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  8. Very nice, just like everything you do! I know someone who used to have a business making garments out of these old bedspreads. This robe would have sold for a LOT of money!

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  9. Thanks for the info re: Urban Burp! I was thinking about home dec fabrics recently (even though I dislike sewing home dec projects) because I really need new pillow covers and runners. Comfy-looking robe!

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  10. Wow, you got some gorgeous fabrics, and that is such a good use for a charming old bedspread. I love chenille :)

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  11. I love your robe!! You did a marvelous job with the dyeing process. Now that you are dyeing fabric, where are you doing this? Are you doing this in your washing machine?? I used to dye fabrics in my University days, with procion dyes. I would love to know more about how you went about this.

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    1. Thank you Jen! I have a front loader, and have never attempted dying in it (and don't think I will!) I do all of my dying in a large utility sink in the basement. It's totally a "utility" area, with washer & dryer nearby, concrete floors, so I don't need to fret over any of the nearby surfaces.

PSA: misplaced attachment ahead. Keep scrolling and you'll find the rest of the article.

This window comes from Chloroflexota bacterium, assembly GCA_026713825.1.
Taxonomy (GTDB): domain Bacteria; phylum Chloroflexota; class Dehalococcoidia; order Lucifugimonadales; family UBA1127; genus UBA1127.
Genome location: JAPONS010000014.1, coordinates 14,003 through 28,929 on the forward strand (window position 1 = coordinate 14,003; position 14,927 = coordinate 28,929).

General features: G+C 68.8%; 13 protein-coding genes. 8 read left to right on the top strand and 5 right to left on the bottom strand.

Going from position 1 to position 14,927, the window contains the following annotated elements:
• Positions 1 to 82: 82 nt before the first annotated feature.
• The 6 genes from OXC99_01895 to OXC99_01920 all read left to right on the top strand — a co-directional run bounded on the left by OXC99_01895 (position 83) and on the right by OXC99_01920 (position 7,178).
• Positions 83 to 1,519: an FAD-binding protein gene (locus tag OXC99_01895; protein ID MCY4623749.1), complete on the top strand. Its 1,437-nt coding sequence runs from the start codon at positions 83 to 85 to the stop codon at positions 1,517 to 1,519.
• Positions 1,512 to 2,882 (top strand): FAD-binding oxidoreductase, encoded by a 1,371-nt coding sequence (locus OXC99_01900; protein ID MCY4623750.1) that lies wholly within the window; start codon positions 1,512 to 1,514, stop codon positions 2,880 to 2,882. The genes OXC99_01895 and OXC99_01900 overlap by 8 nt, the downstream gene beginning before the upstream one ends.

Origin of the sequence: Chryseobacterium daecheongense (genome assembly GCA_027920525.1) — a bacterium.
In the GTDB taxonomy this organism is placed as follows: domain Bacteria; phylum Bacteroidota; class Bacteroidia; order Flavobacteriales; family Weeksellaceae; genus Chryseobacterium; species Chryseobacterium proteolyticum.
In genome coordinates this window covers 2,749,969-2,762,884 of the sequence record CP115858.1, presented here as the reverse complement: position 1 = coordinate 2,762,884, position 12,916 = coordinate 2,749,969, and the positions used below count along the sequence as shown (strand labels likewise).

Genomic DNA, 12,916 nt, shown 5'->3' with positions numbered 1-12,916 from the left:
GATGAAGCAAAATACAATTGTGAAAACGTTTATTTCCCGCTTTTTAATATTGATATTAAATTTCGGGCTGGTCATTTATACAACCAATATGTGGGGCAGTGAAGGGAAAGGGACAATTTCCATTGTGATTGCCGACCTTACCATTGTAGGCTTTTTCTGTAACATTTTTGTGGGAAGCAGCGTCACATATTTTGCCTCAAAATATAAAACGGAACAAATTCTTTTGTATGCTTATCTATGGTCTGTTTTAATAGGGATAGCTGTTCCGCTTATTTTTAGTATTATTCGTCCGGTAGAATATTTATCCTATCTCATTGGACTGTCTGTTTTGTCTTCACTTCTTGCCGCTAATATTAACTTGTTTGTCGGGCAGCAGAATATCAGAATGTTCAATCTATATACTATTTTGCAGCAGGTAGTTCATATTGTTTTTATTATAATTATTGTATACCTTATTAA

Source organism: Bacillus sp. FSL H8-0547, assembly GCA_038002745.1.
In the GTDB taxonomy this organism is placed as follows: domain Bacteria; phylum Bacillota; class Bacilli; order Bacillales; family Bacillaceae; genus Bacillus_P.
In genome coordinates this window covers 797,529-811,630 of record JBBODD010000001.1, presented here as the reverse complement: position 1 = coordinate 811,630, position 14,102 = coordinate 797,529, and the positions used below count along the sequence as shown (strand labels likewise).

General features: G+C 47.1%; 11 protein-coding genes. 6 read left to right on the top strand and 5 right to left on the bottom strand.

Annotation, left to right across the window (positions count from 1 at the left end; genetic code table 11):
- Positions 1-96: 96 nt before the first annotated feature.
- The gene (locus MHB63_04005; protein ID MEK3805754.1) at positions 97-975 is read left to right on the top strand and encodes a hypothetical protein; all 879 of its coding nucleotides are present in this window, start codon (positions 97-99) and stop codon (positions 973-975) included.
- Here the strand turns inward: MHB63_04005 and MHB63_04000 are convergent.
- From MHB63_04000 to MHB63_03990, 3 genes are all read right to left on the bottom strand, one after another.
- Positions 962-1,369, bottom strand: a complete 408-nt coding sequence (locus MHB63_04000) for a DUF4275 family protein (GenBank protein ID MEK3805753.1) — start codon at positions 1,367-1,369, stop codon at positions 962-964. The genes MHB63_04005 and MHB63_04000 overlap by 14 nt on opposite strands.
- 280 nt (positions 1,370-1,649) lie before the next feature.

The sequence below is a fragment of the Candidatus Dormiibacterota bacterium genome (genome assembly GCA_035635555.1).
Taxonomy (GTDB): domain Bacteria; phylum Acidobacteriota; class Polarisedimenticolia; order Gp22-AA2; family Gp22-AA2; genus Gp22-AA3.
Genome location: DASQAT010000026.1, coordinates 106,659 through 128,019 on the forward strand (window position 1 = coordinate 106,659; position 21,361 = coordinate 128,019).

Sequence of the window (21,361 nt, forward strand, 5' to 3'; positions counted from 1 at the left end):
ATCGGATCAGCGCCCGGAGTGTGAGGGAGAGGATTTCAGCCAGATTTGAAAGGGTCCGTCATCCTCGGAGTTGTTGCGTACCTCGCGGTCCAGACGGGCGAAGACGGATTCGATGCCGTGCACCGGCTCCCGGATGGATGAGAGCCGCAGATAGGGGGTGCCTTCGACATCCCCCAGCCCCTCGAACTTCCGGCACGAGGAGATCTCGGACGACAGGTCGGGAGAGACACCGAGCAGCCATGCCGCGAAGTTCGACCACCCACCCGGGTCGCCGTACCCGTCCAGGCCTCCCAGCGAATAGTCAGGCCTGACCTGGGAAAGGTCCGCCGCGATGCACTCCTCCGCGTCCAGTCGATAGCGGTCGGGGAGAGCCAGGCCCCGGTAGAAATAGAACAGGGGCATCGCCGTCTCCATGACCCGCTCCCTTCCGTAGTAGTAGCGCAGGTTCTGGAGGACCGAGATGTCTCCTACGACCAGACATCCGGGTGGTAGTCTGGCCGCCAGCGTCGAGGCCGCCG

I would have to look at my dye instructions for any more details, but for the most part I just followed the instructions. I think the hardest part was keeping the fabric moving & trying to get everything covered - the chenille was not the easiest fabric to get into all of the little tufts & valleys, and there are a few little blotches, but I don't know if that was my doing or they were bleached out spots from age - it just has character! ;-)

      Dying fabric is so much fun! Go for it again, I say! It's soooo much easier that some people think it might be :)

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  12. I've seen the robe in person and it's adorable! Great job, Jilly!